Siemens et al aren't the only ones looking to retrofit IP with new capabilities. Dr Lawrence Roberts, one of the Internet pioneers, is also said to be working on similar schemes at his latest venture: Caspian Networks (see Dr. Lawrence Roberts and Caspian Study: The Internet's Exploding).

— Peter Heywood, Founding Editor, Light Reading
http://www.lightreading.com Want to know more? The big cheeses of the optical networking industry will be discussing this very topic at Opticon 2002, Light Reading’s annual conference, being held in San Jose, California, August 19-22. Check it out at Opticon 2002.

Register now and save $500 off the registration fee. Just use the VIP Code C2PT1LHT on your registration form, and deduct $500 from the published conference fee. It's that simple!

Page 1 / 7   >   >>
mplsrocks 12/4/2012 | 9:57:55 PM
re: MPLS: King for a Day? A number of companies including Siemens are leading high profile efforts into trying to develop a technology which provides the best of both worlds - QoS guarantees and scalability of connectionless protocols.

A research project spun out of Indian Institute of Technology, Bombay, India, claims to already have retrofitted MPLS to enable a connectionless scalable network providing QoS guarantees. The company is named eInfinitus Technologies, and the technolgy, xMPLS, is a software module which goes into the router OS and uses existing standards including LDP and SPF.

Check out http://www.einfinitus.com/pape...

Have these guys actually solved the holy grail of networking...

mplsrocks
fgoldstein 12/4/2012 | 9:57:54 PM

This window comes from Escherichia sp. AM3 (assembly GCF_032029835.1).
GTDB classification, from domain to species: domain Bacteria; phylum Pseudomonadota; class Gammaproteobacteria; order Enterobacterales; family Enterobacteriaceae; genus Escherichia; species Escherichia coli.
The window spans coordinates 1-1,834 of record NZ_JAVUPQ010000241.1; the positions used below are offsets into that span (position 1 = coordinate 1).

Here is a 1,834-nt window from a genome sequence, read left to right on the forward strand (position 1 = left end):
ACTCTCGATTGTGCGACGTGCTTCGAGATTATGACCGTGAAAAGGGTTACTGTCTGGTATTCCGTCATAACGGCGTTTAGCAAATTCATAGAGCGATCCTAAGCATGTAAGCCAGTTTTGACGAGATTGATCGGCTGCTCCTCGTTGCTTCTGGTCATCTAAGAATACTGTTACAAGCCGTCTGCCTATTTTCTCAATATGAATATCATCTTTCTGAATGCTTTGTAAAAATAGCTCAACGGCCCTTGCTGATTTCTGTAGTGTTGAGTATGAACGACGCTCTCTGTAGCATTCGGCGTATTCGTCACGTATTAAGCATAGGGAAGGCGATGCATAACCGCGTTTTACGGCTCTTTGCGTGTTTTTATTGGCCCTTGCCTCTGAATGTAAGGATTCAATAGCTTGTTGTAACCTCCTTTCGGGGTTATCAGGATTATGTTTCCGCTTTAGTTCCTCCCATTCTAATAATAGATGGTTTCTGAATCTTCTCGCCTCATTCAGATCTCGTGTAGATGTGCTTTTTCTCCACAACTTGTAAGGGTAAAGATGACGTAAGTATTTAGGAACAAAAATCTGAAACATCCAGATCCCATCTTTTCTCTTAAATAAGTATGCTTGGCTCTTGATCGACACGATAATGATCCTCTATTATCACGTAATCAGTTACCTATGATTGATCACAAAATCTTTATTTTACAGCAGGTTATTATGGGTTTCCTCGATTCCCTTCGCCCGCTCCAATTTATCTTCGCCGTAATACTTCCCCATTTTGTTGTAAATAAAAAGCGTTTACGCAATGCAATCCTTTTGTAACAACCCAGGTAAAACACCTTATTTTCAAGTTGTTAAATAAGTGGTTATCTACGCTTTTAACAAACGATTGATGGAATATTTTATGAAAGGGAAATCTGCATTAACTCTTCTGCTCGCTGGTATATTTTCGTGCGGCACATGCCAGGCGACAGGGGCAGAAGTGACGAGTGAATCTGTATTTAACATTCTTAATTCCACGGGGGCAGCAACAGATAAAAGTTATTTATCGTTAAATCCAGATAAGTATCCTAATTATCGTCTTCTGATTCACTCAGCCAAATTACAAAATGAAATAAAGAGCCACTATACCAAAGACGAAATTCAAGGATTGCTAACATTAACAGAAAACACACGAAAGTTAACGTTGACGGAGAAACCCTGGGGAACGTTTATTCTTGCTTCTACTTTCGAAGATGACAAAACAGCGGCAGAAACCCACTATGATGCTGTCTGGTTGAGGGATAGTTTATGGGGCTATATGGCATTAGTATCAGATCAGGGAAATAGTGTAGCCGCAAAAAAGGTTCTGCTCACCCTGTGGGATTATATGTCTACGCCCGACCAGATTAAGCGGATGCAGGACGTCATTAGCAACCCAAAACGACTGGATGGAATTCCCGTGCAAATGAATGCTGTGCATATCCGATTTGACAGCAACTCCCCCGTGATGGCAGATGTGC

re: MPLS: King for a Day? Rather by definition, connectionless (CL) networks are memoryless -- each packet is carried without context. So parameters like "bits per second" and "delay variation" are unmanageable, because they require memory. This is not a problem for web browsing, FTP, mail, or other typical Internet data applications, because they don't have millisecond-level time criticality or, for that matter, visibility. That's why the Internet caught on, and why IP worked so much better than, say, X.25, which carried the connection-oriented (CO) paradigm to extremes.

But connectionless was, it turns out, a mistake. X.25 was a bad example of CO but the dominant one. ATM and Frame Relay are both lightweight connections, simple and fast. MPLS is what happened when the IETF realized that ATM and FR were good but invented elsewhere, so they came up with a new name and some syntactic sugar of their own.

If all you want to do is browse the web or upload the latest MP3s or even heavily-buffered MPEG-4 streams, CL is fine. But if you want to do real telephony (where every millisecond counts) or other time-critical apps, then CL can't hack it alone. KING sounds like one more attempt to use brute force around the problem.

Of course in the early '80s, many Europeans, I think Siemens included, were just as adamant in support of X.25, when it was the local orthodoxy. Converts tend to be the most fanatical of the true believers.
strands555 12/4/2012 | 9:57:53 PM
re: MPLS: King for a Day? rjm answering fgoldstein:

But connectionless was, it turns out, a mistake.
____________

How can anybody say this while posting messages on a web site, a web site that wouldn't exist if it weren't for a connectionless network?
===========

Because that somebody is--in his own words from post#2--a fanatical convert. But he apparently can't see that for some reason.
rjmcmahon 12/4/2012 | 9:57:53 PM
re: MPLS: King for a Day? But connectionless was, it turns out, a mistake.
____________

How can anybody say this while posting messages on a web site, a web site that wouldn't exist if it weren't for a connectionless network?

If my memory serves studies reveal that 63% of the US population, if given one choice for a network, would choose the webs and the connectionless internet over phone, cable, etc.

Our mistake has been expecting over priced "connection-oriented" monopolies and conflicted federal representatives to enable the bandwidth abundance our society deserves.
Holy Grail 12/4/2012 | 9:57:52 PM
re: MPLS: King for a Day?
Come on LightReading, not another round of "is MPLS BS?" The cynics amongst us are starting to think that whenever your short of real news, you decide to play the game of "let's throw a Hand Grenade at the MPLS folks and stand back to see what happens!"